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Living the heart in three dimensions: applications of 3D printing in CHD

  • Mari Nieves Velasco Forte (a1) (a2) (a3), Tarique Hussain (a4), Arno Roest (a3), Gorka Gomez (a2), Monique Jongbloed (a3), John Simpson (a1) (a5), Kuberan Pushparajah (a1) (a5), Nick Byrne (a1) and Israel Valverde (a1) (a2) (a3)...
  • Please note a correction has been issued for this article.

Abstract

Advances in biomedical engineering have led to three-dimensional (3D)-printed models being used for a broad range of different applications. Teaching medical personnel, communicating with patients and relatives, planning complex heart surgery, or designing new techniques for repair of CHD via cardiac catheterisation are now options available using patient-specific 3D-printed models. The management of CHD can be challenging owing to the wide spectrum of morphological conditions and the differences between patients. Direct visualisation and manipulation of the patients’ individual anatomy has opened new horizons in personalised treatment, providing the possibility of performing the whole procedure in vitro beforehand, thus anticipating complications and possible outcomes. In this review, we discuss the workflow to implement 3D printing in clinical practice, the imaging modalities used for anatomical segmentation, the applications of this emerging technique in patients with structural heart disease, and its limitations and future directions.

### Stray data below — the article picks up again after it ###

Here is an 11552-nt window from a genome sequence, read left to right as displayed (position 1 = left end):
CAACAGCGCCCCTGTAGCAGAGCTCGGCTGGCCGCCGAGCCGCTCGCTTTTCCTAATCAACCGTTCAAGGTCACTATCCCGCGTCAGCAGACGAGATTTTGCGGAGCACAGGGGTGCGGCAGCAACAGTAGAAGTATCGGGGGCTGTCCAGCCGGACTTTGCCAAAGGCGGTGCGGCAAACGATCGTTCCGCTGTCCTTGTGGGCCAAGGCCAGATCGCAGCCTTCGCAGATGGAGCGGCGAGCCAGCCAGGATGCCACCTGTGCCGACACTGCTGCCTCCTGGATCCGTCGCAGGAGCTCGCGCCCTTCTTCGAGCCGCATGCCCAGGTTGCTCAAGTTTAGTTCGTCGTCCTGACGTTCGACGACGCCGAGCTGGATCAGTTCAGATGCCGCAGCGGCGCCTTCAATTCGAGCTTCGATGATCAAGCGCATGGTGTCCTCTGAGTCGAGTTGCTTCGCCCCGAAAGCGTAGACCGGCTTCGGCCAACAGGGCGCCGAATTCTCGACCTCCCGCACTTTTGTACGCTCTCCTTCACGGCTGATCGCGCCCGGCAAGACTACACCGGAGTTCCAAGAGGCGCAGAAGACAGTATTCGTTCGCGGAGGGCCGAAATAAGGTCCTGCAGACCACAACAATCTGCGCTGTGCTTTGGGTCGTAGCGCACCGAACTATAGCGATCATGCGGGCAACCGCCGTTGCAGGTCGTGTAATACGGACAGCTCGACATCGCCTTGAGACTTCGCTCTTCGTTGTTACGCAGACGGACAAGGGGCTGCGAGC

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Corresponding author

Author for correspondence: Mari Nieves Velasco-Forte, School of Biomedical Engineering and Imaging Sciences, King’s College London, F04 Lambeth Wing, St Thomas’ Hospital, Westminster Bridge Rd, Lambeth, London SE1 7EH, UK. Tel: +44 7849 912341; E-mail: mnieves.velasco@kcl.ac.uk

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Living the heart in three dimensions: applications of 3D printing in CHD

  • Mari Nieves Velasco Forte (a1) (a2) (a3), Tarique Hussain (a4), Arno Roest (a3), Gorka Gomez (a2), Monique Jongbloed (a3), John Simpson (a1) (a5), Kuberan Pushparajah (a1) (a5), Nick Byrne (a1) and Israel Valverde (a1) (a2) (a3)...
  • Please note a correction has been issued for this article.

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